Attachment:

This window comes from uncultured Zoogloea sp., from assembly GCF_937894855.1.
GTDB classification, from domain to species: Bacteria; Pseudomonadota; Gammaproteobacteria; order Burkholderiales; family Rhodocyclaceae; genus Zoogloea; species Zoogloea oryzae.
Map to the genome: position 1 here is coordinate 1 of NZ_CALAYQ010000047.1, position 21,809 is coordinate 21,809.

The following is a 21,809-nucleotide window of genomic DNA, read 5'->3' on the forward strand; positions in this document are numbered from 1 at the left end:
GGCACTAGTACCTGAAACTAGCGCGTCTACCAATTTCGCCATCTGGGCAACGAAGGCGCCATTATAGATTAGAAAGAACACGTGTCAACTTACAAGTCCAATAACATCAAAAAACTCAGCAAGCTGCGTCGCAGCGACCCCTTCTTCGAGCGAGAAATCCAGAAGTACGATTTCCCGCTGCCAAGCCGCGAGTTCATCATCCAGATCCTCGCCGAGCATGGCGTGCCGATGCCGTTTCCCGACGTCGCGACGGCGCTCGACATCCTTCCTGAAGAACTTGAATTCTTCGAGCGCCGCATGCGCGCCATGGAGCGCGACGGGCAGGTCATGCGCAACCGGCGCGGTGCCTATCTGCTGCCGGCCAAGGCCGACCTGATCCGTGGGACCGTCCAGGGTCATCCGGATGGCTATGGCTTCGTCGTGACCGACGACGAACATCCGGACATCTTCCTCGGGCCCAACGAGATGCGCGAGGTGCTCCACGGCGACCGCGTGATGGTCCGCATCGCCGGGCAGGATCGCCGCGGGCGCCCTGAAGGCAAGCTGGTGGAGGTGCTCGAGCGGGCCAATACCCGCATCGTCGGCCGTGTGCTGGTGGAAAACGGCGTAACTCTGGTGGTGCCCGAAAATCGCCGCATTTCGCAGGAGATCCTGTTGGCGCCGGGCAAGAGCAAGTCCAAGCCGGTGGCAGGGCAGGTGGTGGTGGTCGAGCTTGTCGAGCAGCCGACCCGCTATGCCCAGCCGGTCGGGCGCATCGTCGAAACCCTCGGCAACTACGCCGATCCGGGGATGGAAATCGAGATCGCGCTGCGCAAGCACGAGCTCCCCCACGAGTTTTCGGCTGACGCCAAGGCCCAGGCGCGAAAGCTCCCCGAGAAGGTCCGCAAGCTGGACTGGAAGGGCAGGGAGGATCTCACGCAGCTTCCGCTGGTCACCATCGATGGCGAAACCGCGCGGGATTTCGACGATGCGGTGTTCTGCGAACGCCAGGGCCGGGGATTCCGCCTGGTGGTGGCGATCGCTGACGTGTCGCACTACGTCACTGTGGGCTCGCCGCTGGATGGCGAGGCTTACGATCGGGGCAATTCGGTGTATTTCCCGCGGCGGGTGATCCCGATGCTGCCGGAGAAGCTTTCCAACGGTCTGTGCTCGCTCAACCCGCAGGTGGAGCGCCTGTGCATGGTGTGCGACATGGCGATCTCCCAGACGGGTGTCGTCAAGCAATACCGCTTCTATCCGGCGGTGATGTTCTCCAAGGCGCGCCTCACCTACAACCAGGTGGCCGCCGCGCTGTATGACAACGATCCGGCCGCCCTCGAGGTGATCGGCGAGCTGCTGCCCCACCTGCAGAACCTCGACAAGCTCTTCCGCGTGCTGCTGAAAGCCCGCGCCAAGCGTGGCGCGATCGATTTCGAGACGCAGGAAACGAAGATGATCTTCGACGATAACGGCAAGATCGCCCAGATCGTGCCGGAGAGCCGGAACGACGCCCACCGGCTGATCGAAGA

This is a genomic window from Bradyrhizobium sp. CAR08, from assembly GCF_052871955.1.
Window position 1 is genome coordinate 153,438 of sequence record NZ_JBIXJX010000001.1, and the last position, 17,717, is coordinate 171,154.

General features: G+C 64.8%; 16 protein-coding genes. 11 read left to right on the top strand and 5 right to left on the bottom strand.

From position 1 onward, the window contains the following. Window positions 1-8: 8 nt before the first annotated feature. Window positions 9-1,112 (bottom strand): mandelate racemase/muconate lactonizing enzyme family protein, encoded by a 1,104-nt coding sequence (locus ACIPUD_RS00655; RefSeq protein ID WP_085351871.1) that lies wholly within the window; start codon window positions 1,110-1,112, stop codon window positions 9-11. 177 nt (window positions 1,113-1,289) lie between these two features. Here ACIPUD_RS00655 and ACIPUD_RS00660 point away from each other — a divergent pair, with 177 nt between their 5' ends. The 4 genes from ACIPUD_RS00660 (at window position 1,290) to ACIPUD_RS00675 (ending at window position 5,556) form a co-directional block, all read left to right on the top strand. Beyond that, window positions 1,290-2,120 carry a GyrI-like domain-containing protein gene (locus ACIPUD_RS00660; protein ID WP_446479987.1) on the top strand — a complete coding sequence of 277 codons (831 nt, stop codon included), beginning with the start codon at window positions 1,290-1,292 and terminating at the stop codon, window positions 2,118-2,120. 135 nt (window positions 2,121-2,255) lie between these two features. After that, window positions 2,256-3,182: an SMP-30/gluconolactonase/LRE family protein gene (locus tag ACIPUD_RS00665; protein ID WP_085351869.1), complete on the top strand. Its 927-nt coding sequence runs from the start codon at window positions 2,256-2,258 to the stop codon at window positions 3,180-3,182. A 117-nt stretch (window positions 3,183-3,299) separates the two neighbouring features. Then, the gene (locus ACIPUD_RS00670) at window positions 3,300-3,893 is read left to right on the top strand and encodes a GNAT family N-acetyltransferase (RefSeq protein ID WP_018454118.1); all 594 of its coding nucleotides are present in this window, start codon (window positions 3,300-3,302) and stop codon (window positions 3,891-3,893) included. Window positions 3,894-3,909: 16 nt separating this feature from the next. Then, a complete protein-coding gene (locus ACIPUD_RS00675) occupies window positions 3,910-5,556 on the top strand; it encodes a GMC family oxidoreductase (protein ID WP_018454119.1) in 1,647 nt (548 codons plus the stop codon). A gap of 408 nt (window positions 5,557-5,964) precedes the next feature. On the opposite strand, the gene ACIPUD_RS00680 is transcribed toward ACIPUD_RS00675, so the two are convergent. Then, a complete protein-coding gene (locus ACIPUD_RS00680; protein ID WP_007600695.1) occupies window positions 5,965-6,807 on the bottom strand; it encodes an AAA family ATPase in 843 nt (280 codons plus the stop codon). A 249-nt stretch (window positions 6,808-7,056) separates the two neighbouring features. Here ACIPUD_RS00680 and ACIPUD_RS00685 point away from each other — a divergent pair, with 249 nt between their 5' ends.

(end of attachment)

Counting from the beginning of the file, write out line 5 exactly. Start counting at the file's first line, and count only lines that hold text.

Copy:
GGCACTAGTACCTGAAACTAGCGCGTCTACCAATTTCGCCATCTGGGCAACGAAGGCGCCATTATAGATTAGAAAGAACACGTGTCAACTTACAAGTCCAATAACATCAAAAAACTCAGCAAGCTGCGTCGCAGCGACCCCTTCTTCGAGCGAGAAATCCAGAAGTACGATTTCCCGCTGCCAAGCCGCGAGTTCATCATCCAGATCCTCGCCGAGCATGGCGTGCCGATGCCGTTTCCCGACGTCGCGACGGCGCTCGACATCCTTCCTGAAGAACTTGAATTCTTCGAGCGCCGCATGCGCGCCATGGAGCGCGACGGGCAGGTCATGCGCAACCGGCGCGGTGCCTATCTGCTGCCGGCCAAGGCCGACCTGATCCGTGGGACCGTCCAGGGTCATCCGGATGGCTATGGCTTCGTCGTGACCGACGACGAACATCCGGACATCTTCCTCGGGCCCAACGAGATGCGCGAGGTGCTCCACGGCGACCGCGTGATGGTCCGCATCGCCGGGCAGGATCGCCGCGGGCGCCCTGAAGGCAAGCTGGTGGAGGTGCTCGAGCGGGCCAATACCCGCATCGTCGGCCGTGTGCTGGTGGAAAACGGCGTAACTCTGGTGGTGCCCGAAAATCGCCGCATTTCGCAGGAGATCCTGTTGGCGCCGGGCAAGAGCAAGTCCAAGCCGGTGGCAGGGCAGGTGGTGGTGGTCGAGCTTGTCGAGCAGCCGACCCGCTATGCCCAGCCGGTCGGGCGCATCGTCGAAACCCTCGGCAACTACGCCGATCCGGGGATGGAAATCGAGATCGCGCTGCGCAAGCACGAGCTCCCCCACGAGTTTTCGGCTGACGCCAAGGCCCAGGCGCGAAAGCTCCCCGAGAAGGTCCGCAAGCTGGACTGGAAGGGCAGGGAGGATCTCACGCAGCTTCCGCTGGTCACCATCGATGGCGAAACCGCGCGGGATTTCGACGATGCGGTGTTCTGCGAACGCCAGGGCCGGGGATTCCGCCTGGTGGTGGCGATCGCTGACGTGTCGCACTACGTCACTGTGGGCTCGCCGCTGGATGGCGAGGCTTACGATCGGGGCAATTCGGTGTATTTCCCGCGGCGGGTGATCCCGATGCTGCCGGAGAAGCTTTCCAACGGTCTGTGCTCGCTCAACCCGCAGGTGGAGCGCCTGTGCATGGTGTGCGACATGGCGATCTCCCAGACGGGTGTCGTCAAGCAATACCGCTTCTATCCGGCGGTGATGTTCTCCAAGGCGCGCCTCACCTACAACCAGGTGGCCGCCGCGCTGTATGACAACGATCCGGCCGCCCTCGAGGTGATCGGCGAGCTGCTGCCCCACCTGCAGAACCTCGACAAGCTCTTCCGCGTGCTGCTGAAAGCCCGCGCCAAGCGTGGCGCGATCGATTTCGAGACGCAGGAAACGAAGATGATCTTCGACGATAACGGCAAGATCGCCCAGATCGTGCCGGAGAGCCGGAACGACGCCCACCGGCTGATCGAAGA